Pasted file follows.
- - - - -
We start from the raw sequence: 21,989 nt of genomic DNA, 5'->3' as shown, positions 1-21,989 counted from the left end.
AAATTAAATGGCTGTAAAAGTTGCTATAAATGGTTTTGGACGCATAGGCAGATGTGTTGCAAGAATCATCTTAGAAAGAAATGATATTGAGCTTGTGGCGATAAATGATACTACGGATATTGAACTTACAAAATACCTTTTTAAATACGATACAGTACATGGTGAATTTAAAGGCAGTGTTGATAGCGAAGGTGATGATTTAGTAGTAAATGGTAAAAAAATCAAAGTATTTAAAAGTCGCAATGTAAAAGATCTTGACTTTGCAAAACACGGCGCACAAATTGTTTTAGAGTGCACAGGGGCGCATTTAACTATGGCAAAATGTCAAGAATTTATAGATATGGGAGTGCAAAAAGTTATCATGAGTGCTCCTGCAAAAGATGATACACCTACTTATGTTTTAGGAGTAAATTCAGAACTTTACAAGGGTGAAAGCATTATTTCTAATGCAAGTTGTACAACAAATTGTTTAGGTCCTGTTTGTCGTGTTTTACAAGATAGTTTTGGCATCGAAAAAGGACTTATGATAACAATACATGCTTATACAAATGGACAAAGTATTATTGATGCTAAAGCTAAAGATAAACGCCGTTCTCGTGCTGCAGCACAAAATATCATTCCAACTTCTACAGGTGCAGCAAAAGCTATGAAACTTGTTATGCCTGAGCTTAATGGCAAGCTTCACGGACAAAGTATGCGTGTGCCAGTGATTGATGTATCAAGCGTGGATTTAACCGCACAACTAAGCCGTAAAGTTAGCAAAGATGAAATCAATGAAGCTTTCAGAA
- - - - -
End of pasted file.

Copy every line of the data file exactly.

We start from the raw sequence: 21,989 nt of genomic DNA, 5'->3' as shown, positions 1-21,989 counted from the left end.
AAATTAAATGGCTGTAAAAGTTGCTATAAATGGTTTTGGACGCATAGGCAGATGTGTTGCAAGAATCATCTTAGAAAGAAATGATATTGAGCTTGTGGCGATAAATGATACTACGGATATTGAACTTACAAAATACCTTTTTAAATACGATACAGTACATGGTGAATTTAAAGGCAGTGTTGATAGCGAAGGTGATGATTTAGTAGTAAATGGTAAAAAAATCAAAGTATTTAAAAGTCGCAATGTAAAAGATCTTGACTTTGCAAAACACGGCGCACAAATTGTTTTAGAGTGCACAGGGGCGCATTTAACTATGGCAAAATGTCAAGAATTTATAGATATGGGAGTGCAAAAAGTTATCATGAGTGCTCCTGCAAAAGATGATACACCTACTTATGTTTTAGGAGTAAATTCAGAACTTTACAAGGGTGAAAGCATTATTTCTAATGCAAGTTGTACAACAAATTGTTTAGGTCCTGTTTGTCGTGTTTTACAAGATAGTTTTGGCATCGAAAAAGGACTTATGATAACAATACATGCTTATACAAATGGACAAAGTATTATTGATGCTAAAGCTAAAGATAAACGCCGTTCTCGTGCTGCAGCACAAAATATCATTCCAACTTCTACAGGTGCAGCAAAAGCTATGAAACTTGTTATGCCTGAGCTTAATGGCAAGCTTCACGGACAAAGTATGCGTGTGCCAGTGATTGATGTATCAAGCGTGGATTTAACCGCACAACTAAGCCGTAAAGTTAGCAAAGATGAAATCAATGAAGCTTTCAGAA